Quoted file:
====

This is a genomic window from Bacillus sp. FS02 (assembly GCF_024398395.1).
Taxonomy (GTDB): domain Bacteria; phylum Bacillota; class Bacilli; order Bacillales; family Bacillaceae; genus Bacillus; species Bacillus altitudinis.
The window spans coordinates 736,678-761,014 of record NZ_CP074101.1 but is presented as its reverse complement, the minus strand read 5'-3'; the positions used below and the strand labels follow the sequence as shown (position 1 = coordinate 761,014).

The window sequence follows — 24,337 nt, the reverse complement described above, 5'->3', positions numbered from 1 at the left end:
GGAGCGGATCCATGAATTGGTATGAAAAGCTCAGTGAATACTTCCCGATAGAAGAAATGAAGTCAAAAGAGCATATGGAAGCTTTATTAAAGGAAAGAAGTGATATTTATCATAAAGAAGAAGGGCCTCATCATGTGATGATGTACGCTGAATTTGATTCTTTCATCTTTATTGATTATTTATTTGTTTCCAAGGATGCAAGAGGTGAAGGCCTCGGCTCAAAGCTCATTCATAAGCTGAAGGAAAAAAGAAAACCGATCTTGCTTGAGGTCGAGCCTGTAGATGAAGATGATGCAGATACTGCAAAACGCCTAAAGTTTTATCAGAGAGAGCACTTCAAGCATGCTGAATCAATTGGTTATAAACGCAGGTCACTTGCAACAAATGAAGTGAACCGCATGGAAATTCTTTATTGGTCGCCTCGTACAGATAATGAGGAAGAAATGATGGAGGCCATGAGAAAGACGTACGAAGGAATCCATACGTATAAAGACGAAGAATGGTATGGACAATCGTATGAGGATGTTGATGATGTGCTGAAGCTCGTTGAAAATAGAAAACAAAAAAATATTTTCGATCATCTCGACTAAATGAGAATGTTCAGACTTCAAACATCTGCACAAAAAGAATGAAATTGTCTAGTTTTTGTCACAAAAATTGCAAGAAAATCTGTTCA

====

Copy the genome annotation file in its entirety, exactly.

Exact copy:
This is a genomic window from Bacillus sp. FS02 (assembly GCF_024398395.1).
Taxonomy (GTDB): domain Bacteria; phylum Bacillota; class Bacilli; order Bacillales; family Bacillaceae; genus Bacillus; species Bacillus altitudinis.
The window spans coordinates 736,678-761,014 of record NZ_CP074101.1 but is presented as its reverse complement, the minus strand read 5'-3'; the positions used below and the strand labels follow the sequence as shown (position 1 = coordinate 761,014).

The window sequence follows — 24,337 nt, the reverse complement described above, 5'->3', positions numbered from 1 at the left end:
GGAGCGGATCCATGAATTGGTATGAAAAGCTCAGTGAATACTTCCCGATAGAAGAAATGAAGTCAAAAGAGCATATGGAAGCTTTATTAAAGGAAAGAAGTGATATTTATCATAAAGAAGAAGGGCCTCATCATGTGATGATGTACGCTGAATTTGATTCTTTCATCTTTATTGATTATTTATTTGTTTCCAAGGATGCAAGAGGTGAAGGCCTCGGCTCAAAGCTCATTCATAAGCTGAAGGAAAAAAGAAAACCGATCTTGCTTGAGGTCGAGCCTGTAGATGAAGATGATGCAGATACTGCAAAACGCCTAAAGTTTTATCAGAGAGAGCACTTCAAGCATGCTGAATCAATTGGTTATAAACGCAGGTCACTTGCAACAAATGAAGTGAACCGCATGGAAATTCTTTATTGGTCGCCTCGTACAGATAATGAGGAAGAAATGATGGAGGCCATGAGAAAGACGTACGAAGGAATCCATACGTATAAAGACGAAGAATGGTATGGACAATCGTATGAGGATGTTGATGATGTGCTGAAGCTCGTTGAAAATAGAAAACAAAAAAATATTTTCGATCATCTCGACTAAATGAGAATGTTCAGACTTCAAACATCTGCACAAAAAGAATGAAATTGTCTAGTTTTTGTCACAAAAATTGCAAGAAAATCTGTTCA